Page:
Masonic statues can be found throughout the United States, honoring Freemasonry and its members. Many of these statues are beautiful pieces of art, making them worth a visit for anyone interested in Masonic history. Here is a look at some of the more notable Masonic statues in the country.
Continue reading to learn about some of the most significant bronze statues honoring Freemasons throughout the United States.
George Washington as Master Mason, Indianapolis, Indiana
Sculptor Donald De Lue depicted Brother George Washington on the South Lawn of the Indiana State House in this public art piece. An apron with Masonic emblems is depicted on the bronze figure of George Washington. Records show that another sculptor’s work, Bryant Baker’s, inspired De Lue. While Baker’s sculpture does not use the same Masonic symbolism as De Lue’s, it does show George Washington in a similar stance. As seen from the East, a little inscription on the base of the statue translates as:
My attachment to the Society of which we are members will dispose me to contribute my best endeavors to promote the honor and interests of the Craft – George Washington, Freemason 1753–1799
The Bond, Philadelphia, Pennsylvania
The Bond stands majestically outside the Masonic Museum and Library in Philadelphia, PA, overlooking City Hall. When men came together, they dreamed of creating an independent country where democracy would thrive. When Benjamin Franklin hands over Lafayette’s Masonic apron to President George Washington, it symbolizes their shared yearning for independence.
This monument tells a tale thanks to the work of sculptor James A. West. The work begins with Ben Franklin’s coat, which is etched with nine lines that represent the location in Paris where Franklin and his fellow ambassadors debated a government run by the people. The dream of freedom spoken by these individuals would have been deemed treasonous at that time. In the American War of Independence, Franklin’s diplomacy in France played a decisive role. Marquis de Lafayette presented a Masonic apron to George Washington, who was then the head of the Continental Army and the commander in chief. The artist noted the following when depicting this tale in bronze:
“I was commissioned to do a sculpture of prominent Masons to be placed in front of the Grand Lodge Masonic Library and Museum in Philadelphia Pennsylvania. I met with historians from the Library and we discussed astronauts, writers, sports figures, and world leaders. I wanted the sculpture to be an American story and possibly tie it to artifacts found in the Museum. Inside the museum, there’s a Masonic apron that was a gift from Lafayette to George Washington. Therefore, I thought about the story of three men – Benjamin Franklin, the diplomat who negotiated France’s involvement in the American Revolution; George Washington, the Commander-in-Chief of the Continental Army; and Lafayette, the French General. THE BOND is about that relationship and their individual involvement in the American Revolution. Also, while Benjamin Franklin was in Paris, he spent time at the Paris Masonic Lodge of the Nine Sisters with Jean Antoine Houdon the artist, and Voltaire the writer. They discussed having a country without a King or Monarch, but being ruled by the people in a democracy. At that time this was heresy. On the sculpture, inside the coat of Benjamin Franklin, I marked nine female lines representing the Lodge’s nine sisters – the classic muses presiding over the arts and sciences. The apron is presented in the sculpture represents THE BOND between the countries, the men, and their ideas. We the people. THE BOND.” – James A. West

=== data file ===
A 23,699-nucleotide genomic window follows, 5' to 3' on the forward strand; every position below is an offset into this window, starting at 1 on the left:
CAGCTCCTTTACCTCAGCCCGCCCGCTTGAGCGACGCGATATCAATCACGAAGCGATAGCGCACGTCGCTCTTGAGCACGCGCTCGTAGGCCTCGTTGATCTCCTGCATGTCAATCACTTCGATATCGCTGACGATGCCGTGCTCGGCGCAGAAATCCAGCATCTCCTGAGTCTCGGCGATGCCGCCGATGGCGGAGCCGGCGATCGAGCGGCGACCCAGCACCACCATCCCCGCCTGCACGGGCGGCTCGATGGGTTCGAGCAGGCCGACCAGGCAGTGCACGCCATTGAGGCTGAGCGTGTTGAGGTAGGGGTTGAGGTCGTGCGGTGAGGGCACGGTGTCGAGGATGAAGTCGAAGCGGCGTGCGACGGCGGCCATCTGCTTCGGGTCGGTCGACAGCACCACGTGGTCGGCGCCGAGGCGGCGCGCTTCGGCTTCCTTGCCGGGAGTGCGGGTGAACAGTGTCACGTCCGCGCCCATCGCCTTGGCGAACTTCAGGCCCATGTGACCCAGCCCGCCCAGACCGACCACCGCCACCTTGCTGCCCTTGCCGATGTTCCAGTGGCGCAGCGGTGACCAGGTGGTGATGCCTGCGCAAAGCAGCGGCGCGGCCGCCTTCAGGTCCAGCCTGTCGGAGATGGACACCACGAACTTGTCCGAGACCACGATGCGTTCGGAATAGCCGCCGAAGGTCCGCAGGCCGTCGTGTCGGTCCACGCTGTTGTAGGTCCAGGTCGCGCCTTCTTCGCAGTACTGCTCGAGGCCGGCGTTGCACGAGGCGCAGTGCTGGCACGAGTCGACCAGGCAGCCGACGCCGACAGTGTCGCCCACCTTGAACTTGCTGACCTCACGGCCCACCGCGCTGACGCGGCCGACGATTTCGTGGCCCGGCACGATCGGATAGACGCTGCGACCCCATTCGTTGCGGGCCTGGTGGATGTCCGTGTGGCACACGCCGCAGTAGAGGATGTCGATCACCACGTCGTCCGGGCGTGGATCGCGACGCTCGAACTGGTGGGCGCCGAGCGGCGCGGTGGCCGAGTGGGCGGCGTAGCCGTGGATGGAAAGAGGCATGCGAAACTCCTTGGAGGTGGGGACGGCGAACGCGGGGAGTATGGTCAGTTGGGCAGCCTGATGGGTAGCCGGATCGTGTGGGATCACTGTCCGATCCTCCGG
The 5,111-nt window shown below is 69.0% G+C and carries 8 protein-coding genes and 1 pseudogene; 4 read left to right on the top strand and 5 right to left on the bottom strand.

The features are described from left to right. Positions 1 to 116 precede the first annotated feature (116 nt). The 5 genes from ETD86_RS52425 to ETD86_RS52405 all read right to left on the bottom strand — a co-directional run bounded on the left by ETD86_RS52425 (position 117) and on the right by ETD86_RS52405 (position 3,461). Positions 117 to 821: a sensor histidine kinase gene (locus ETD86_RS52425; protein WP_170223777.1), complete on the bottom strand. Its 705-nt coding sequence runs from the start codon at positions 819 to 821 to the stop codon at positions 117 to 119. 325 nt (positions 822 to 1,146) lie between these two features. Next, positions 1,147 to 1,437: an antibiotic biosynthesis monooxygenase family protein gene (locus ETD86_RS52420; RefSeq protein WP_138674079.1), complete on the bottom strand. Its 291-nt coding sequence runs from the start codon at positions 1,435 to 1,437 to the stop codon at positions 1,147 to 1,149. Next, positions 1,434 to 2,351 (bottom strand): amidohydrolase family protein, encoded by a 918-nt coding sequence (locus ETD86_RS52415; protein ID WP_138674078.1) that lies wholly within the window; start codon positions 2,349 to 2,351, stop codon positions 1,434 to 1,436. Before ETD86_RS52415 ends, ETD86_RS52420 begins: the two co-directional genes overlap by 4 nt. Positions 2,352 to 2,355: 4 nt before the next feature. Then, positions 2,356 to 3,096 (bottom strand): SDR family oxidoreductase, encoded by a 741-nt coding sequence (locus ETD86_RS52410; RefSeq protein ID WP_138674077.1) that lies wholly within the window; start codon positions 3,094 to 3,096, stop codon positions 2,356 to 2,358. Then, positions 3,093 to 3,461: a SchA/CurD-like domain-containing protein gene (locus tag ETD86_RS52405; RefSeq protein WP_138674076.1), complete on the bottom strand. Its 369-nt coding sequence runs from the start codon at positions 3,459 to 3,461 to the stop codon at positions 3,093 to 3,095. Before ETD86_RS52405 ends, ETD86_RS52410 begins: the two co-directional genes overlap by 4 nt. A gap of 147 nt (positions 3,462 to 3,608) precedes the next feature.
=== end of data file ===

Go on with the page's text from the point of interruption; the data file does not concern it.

The Joseph Warren Statue in Boston, Massachusetts
A bronze statue of Joseph Warren may be found in Boston’s Forest Hills Cemetery. Skylight Studios’ Robert Schure recreated Paul W. Bartlett’s design. Brother Warren’s burial, in Forest Hills Cemetery, is not far from where the statue stands atop a massive boulder.
Medical practitioner Dr. Warren played an important role in gathering Bostonian patriots at the beginning of the American Revolution. Despite his position as a General, he served as a private soldier in the Battle of Bunker Hill. He was slain as British troops attacked the place during this combat. Brother Warren became a member of Lodge St Andrews No. 81 while he was practicing medicine and surgery in Boston. In 1769, he was the Lodge’s Worshipful Master while Paul Revere served as Secretary. In the same year, John Hancock appointed Bro. Warren succeed him as Grand Master of the newly formed Provincial Grand Lodge of Massachusetts.
American Masonic statues offer an artistic glimpse into the history of Freemasonry and its influence on shaping our country. From honoring those who played a key role in the American Revolution to depicting scenes from everyday life, these pieces are truly works of art that tell a story about what America stands for. At Freemasons Community, we love telling stories like this one because they allow us to make connections between people and moments in time as well as celebrate how far we’ve come as Americans! If you want help finding or creating your unique statue that tells a beautiful tale, let’s chat more about it today!